One of the tricky things with starting a wildflower meadow is getting the seedlings to grow ahead of the grass. Using wildflower plug plants makes this a little easier than sowing seeds. Here’s the lowdown for starting a wildflower patch in grass this spring.
- Cut the grass as short as you can as close to planting time as possible
If you can cut the grass the day before the plugs arrive, then this is ideal. Remember that we will send you an email update a few days before your order is dispatched, and again the day it is dispatched, so you should have plenty of warning.
- Try to plant after rainfall, when the ground is reasonably moist
This will make it a lot easier for you to plant, and importantly it will give the plugs a better chance at getting established quickly. If the plants arrive during a dry spell, then you can water the patch of grass before planting, but obviously this is a bit of an effort if you have a large space!
- If you can’t plant straight away, temporarily plant the plugs…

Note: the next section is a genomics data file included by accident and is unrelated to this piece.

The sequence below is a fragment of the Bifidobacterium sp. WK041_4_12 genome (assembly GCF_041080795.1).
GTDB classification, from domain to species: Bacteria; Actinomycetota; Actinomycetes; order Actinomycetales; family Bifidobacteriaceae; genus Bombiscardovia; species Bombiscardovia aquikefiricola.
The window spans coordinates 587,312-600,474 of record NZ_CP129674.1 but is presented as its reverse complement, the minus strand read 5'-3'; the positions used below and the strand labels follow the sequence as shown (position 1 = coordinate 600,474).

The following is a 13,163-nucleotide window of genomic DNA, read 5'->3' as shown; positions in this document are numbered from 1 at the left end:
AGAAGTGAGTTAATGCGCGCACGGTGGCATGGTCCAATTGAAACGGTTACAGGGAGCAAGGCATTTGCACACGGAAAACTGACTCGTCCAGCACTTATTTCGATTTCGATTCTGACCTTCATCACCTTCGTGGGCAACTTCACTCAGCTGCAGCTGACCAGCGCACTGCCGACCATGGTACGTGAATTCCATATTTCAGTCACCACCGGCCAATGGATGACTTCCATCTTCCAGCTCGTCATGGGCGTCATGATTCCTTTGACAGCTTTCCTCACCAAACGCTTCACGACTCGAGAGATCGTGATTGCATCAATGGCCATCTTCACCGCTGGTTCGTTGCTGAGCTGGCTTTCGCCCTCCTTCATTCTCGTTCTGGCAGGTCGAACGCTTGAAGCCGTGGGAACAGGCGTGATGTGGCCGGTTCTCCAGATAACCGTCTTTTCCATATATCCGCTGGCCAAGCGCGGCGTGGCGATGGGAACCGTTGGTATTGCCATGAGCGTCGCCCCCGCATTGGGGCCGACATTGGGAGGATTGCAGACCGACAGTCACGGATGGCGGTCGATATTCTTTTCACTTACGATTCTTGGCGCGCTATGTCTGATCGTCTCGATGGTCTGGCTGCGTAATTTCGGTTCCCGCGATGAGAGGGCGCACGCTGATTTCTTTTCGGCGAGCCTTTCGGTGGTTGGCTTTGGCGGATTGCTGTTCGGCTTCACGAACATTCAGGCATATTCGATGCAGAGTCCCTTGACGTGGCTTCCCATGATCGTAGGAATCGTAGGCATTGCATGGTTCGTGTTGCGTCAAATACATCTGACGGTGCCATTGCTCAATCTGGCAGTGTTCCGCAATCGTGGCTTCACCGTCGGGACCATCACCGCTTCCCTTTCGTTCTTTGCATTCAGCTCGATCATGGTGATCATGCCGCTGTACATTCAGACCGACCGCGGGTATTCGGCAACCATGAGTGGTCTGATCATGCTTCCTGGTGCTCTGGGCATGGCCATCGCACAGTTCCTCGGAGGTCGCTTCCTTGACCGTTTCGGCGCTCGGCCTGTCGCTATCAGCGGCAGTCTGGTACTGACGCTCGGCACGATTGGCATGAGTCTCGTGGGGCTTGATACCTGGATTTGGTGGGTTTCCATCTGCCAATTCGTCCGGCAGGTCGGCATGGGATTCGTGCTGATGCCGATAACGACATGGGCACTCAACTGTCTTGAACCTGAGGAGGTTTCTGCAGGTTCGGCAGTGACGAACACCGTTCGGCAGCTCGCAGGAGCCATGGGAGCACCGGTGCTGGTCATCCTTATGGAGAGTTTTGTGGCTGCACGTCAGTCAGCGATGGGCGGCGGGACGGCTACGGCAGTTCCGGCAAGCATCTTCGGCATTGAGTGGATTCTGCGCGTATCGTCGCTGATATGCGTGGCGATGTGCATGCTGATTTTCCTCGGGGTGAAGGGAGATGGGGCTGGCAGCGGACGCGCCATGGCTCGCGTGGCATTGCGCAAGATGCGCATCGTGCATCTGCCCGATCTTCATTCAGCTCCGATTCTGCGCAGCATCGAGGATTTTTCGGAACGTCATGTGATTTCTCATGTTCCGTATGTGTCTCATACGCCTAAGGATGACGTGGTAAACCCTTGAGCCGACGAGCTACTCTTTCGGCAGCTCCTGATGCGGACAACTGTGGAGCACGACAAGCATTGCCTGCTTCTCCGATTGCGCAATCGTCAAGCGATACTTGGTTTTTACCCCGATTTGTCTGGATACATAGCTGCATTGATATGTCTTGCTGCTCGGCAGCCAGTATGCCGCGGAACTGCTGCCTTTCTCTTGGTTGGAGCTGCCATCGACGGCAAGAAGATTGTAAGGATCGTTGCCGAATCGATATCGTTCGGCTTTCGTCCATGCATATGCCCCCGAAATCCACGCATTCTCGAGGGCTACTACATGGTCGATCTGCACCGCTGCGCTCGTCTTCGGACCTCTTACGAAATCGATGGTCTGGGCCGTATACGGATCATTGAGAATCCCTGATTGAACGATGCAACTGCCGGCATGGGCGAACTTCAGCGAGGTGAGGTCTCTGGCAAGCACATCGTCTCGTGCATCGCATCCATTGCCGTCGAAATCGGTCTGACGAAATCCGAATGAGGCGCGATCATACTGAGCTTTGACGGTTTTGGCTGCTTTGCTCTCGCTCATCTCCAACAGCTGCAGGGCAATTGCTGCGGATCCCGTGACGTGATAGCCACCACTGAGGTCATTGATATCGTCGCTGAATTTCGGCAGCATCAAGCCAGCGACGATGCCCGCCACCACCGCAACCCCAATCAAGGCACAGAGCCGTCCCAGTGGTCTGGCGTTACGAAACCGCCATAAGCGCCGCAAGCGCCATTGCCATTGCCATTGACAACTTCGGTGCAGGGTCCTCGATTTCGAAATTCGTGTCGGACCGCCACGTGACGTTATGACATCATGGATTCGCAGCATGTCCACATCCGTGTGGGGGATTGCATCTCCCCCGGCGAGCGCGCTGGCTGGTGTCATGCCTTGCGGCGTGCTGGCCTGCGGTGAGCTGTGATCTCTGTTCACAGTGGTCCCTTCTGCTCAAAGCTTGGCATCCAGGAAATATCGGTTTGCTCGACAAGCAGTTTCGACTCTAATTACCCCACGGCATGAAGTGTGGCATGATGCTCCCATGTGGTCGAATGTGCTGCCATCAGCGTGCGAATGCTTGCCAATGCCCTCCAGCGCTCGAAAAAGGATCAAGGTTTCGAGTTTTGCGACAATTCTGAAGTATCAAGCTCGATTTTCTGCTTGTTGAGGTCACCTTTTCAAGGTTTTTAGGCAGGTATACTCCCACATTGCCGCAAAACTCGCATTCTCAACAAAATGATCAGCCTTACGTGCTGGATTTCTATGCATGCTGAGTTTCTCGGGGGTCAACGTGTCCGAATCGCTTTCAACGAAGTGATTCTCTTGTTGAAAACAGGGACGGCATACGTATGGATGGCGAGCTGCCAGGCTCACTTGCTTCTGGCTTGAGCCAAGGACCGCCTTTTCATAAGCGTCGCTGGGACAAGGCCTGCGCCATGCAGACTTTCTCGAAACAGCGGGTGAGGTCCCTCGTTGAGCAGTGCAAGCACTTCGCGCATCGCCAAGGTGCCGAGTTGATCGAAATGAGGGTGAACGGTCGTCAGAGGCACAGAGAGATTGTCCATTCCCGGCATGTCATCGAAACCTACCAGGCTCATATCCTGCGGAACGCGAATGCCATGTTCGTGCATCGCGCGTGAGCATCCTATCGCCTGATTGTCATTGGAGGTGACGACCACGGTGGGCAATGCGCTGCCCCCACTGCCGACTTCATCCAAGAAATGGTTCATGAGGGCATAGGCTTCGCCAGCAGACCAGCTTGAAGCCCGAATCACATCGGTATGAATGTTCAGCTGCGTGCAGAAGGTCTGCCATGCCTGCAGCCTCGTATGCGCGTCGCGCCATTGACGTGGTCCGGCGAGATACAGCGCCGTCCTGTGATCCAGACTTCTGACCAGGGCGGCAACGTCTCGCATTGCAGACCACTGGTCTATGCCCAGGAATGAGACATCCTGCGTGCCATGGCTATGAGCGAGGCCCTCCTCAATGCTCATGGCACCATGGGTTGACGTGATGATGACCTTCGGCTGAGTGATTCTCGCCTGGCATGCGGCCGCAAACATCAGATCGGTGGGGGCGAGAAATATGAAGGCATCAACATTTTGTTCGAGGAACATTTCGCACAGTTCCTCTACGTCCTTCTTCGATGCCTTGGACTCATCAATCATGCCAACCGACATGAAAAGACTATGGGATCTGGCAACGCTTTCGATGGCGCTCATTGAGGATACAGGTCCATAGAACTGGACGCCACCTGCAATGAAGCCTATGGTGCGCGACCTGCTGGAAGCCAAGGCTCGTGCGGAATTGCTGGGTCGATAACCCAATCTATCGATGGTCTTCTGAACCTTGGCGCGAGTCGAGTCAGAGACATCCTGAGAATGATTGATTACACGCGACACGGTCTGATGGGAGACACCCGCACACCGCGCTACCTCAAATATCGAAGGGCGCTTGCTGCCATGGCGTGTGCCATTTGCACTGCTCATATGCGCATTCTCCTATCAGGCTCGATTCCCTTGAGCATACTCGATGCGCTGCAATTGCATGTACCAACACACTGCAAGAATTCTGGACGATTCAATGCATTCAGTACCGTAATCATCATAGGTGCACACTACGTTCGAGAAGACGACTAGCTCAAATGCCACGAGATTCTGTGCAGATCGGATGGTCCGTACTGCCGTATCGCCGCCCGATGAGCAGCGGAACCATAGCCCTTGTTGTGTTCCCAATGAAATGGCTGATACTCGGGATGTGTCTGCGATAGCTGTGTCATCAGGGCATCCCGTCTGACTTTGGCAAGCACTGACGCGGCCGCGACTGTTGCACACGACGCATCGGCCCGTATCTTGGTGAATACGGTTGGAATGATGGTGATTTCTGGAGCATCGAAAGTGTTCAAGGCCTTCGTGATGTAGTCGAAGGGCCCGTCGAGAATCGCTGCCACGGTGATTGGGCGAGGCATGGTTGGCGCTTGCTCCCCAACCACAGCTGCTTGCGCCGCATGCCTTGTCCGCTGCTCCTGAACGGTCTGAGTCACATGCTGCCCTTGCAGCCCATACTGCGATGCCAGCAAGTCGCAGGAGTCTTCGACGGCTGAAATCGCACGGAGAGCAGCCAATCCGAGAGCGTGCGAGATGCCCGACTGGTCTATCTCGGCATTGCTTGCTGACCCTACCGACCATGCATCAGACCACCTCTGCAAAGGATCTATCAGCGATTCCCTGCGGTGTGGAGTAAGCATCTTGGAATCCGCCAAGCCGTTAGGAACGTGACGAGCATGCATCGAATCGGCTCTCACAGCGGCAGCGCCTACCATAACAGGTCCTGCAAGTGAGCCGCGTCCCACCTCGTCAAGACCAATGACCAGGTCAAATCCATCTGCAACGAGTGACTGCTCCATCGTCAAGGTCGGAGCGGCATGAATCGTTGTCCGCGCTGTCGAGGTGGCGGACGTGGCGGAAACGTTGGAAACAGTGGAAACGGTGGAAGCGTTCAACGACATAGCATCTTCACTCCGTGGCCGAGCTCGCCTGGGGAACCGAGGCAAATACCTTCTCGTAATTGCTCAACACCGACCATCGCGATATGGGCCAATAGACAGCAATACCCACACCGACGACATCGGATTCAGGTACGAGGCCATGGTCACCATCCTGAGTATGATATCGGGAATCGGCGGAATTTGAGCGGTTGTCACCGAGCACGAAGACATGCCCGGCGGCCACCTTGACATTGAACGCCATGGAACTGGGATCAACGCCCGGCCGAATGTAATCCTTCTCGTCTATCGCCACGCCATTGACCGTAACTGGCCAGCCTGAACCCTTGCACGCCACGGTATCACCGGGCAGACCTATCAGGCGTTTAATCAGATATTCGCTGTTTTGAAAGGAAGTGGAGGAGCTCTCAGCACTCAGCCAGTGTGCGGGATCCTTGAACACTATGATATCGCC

You can use the punnets that your plug plants arrive in to temporarily plant them in a little compost. They will be fine in this for several days until you have time to sort the plot out etc.
- Don’t feed the soil
It is best NOT to add compost or fertiliser to the soil when you plant your wildflowers – they will be competing with the grass which will get a major boost if you add any fertiliser etc, so it is better not to do this at any point.
- Cut grass once it reaches 100mm
You can set your mower to 70mm and cut the grass if it outgrows your plug plants. Do this once it reaches 100mm tall. Rake up the cuttings so that the plants have maximum access to sunlight. You can do this once or twice in spring, but leave to grow during the summer (e.g. from mid-June onwards)
At the end of autumn, let the wildflowers produce seedheads before you cut the meadow back. At this time of year, there is no need to rake was the seeds need a chance to bed in for the following year.